No Teacher Checks After House Vote Law Requiring Fingerprinting Called Too Intrusive, Costly
The Idaho House rejected legislation Tuesday that would have required background checks for all new teachers and other school employees.
Opponents said the fingerprinting and checks would be invasive and expensive, and cited problems with the bill.
Coeur d’Alene schools already are fingerprinting and doing background checks on all employees. The school district started the program this school year, at a cost of $9,000.
Idaho has no standard requirement for background checks for teacher certification, though 25 states, including Washington, have some kind of check.
Bill sponsor Rep. Ron Black, R-Twin Falls, admitted the bill “wasn’t perfect,” but said it was needed to keep Idaho from becoming a magnet for undesirable teachers.
“The alternative is to allow those individuals to come to states that don’t have background checks, to prey on our children,” said Black.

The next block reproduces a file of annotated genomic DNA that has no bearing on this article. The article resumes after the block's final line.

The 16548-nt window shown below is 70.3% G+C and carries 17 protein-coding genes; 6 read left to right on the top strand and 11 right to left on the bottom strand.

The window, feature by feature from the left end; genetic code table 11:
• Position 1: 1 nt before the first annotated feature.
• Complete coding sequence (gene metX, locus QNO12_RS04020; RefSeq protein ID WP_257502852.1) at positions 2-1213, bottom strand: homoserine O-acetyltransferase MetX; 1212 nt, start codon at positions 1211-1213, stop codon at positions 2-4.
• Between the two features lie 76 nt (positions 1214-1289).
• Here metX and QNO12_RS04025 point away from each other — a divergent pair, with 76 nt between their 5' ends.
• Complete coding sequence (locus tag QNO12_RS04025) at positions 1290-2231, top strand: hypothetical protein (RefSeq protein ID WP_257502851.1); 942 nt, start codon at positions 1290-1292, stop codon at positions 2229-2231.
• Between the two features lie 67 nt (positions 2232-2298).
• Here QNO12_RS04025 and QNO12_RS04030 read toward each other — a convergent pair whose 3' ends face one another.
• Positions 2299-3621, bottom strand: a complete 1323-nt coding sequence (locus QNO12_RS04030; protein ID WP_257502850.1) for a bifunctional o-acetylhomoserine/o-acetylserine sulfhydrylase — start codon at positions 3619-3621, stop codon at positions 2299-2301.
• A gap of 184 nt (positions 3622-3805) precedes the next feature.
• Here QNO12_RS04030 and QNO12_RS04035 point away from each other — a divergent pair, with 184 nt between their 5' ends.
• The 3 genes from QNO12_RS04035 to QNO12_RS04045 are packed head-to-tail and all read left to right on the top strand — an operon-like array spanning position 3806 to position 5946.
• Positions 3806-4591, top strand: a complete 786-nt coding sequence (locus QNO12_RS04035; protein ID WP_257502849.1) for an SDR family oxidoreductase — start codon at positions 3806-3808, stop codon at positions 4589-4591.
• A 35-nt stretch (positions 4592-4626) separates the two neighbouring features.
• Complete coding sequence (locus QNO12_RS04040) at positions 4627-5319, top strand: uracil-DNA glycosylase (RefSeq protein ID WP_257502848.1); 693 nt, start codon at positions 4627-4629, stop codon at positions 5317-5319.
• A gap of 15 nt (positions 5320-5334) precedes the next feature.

Many bill opponents, like former teacher Rep. Carol Pietsch, D-Sandpoint, said the bill should “go back to the groups that worked on it” for fine tuning.”
Another teacher, Rep. Lenore Barrett, R-Challis, said the bill was an “invasion of privacy.”
Rep. Jeff Alltus, R-Coeur d’Alene, voted for the bill and said if insurance agents have to be fingerprinted, then so should teachers.
“We shouldn’t worry about the little bit of a problem it causes adults, let’s protect the children,” Alltus said.
Rep. Pete Black, D-Pocatello, argued that the bill would cause a “flood of 37,000 fingerprints for no good reason.”
The bill died on a 31-37 vote.
North Idaho representatives voting for the bill were Jim Stoicheff, D-Sandpoint; Alltus; Tom Dorr, R-Post Falls; Hilde Kellogg, R-Post Falls; and Wayne Meyer, R-Rathdrum. Voting against were Reps. Don Pischner, R-Coeur d’Alene; Chuck Cuddy, D-Orofino; June Judd, D-St. Maries; Pietsch; and Marv Vandenberg, D-Coeur d’Alene.